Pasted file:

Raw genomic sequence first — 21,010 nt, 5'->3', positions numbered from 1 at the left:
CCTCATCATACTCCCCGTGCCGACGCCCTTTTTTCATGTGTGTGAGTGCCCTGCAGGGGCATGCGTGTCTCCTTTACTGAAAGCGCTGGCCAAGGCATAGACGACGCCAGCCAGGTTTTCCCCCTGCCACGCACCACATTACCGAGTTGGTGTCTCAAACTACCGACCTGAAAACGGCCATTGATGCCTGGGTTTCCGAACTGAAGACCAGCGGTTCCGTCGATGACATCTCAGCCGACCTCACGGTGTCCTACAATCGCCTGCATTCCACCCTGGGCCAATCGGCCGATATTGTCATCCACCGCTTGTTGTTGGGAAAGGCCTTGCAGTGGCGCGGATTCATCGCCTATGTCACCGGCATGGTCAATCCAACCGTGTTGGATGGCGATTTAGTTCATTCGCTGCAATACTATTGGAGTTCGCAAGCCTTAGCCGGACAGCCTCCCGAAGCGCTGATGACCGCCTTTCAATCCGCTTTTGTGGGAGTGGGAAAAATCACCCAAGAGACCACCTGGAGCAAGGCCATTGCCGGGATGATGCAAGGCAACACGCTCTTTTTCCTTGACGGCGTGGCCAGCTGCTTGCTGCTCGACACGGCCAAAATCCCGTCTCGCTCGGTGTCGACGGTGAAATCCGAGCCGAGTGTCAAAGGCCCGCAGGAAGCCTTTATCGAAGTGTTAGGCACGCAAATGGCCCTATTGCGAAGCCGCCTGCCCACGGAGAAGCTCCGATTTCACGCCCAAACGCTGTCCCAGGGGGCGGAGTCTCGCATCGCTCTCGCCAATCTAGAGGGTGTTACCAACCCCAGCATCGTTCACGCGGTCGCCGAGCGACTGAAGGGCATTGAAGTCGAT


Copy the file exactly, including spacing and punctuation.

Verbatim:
Raw genomic sequence first — 21,010 nt, 5'->3', positions numbered from 1 at the left:
CCTCATCATACTCCCCGTGCCGACGCCCTTTTTTCATGTGTGTGAGTGCCCTGCAGGGGCATGCGTGTCTCCTTTACTGAAAGCGCTGGCCAAGGCATAGACGACGCCAGCCAGGTTTTCCCCCTGCCACGCACCACATTACCGAGTTGGTGTCTCAAACTACCGACCTGAAAACGGCCATTGATGCCTGGGTTTCCGAACTGAAGACCAGCGGTTCCGTCGATGACATCTCAGCCGACCTCACGGTGTCCTACAATCGCCTGCATTCCACCCTGGGCCAATCGGCCGATATTGTCATCCACCGCTTGTTGTTGGGAAAGGCCTTGCAGTGGCGCGGATTCATCGCCTATGTCACCGGCATGGTCAATCCAACCGTGTTGGATGGCGATTTAGTTCATTCGCTGCAATACTATTGGAGTTCGCAAGCCTTAGCCGGACAGCCTCCCGAAGCGCTGATGACCGCCTTTCAATCCGCTTTTGTGGGAGTGGGAAAAATCACCCAAGAGACCACCTGGAGCAAGGCCATTGCCGGGATGATGCAAGGCAACACGCTCTTTTTCCTTGACGGCGTGGCCAGCTGCTTGCTGCTCGACACGGCCAAAATCCCGTCTCGCTCGGTGTCGACGGTGAAATCCGAGCCGAGTGTCAAAGGCCCGCAGGAAGCCTTTATCGAAGTGTTAGGCACGCAAATGGCCCTATTGCGAAGCCGCCTGCCCACGGAGAAGCTCCGATTTCACGCCCAAACGCTGTCCCAGGGGGCGGAGTCTCGCATCGCTCTCGCCAATCTAGAGGGTGTTACCAACCCCAGCATCGTTCACGCGGTCGCCGAGCGACTGAAGGGCATTGAAGTCGAT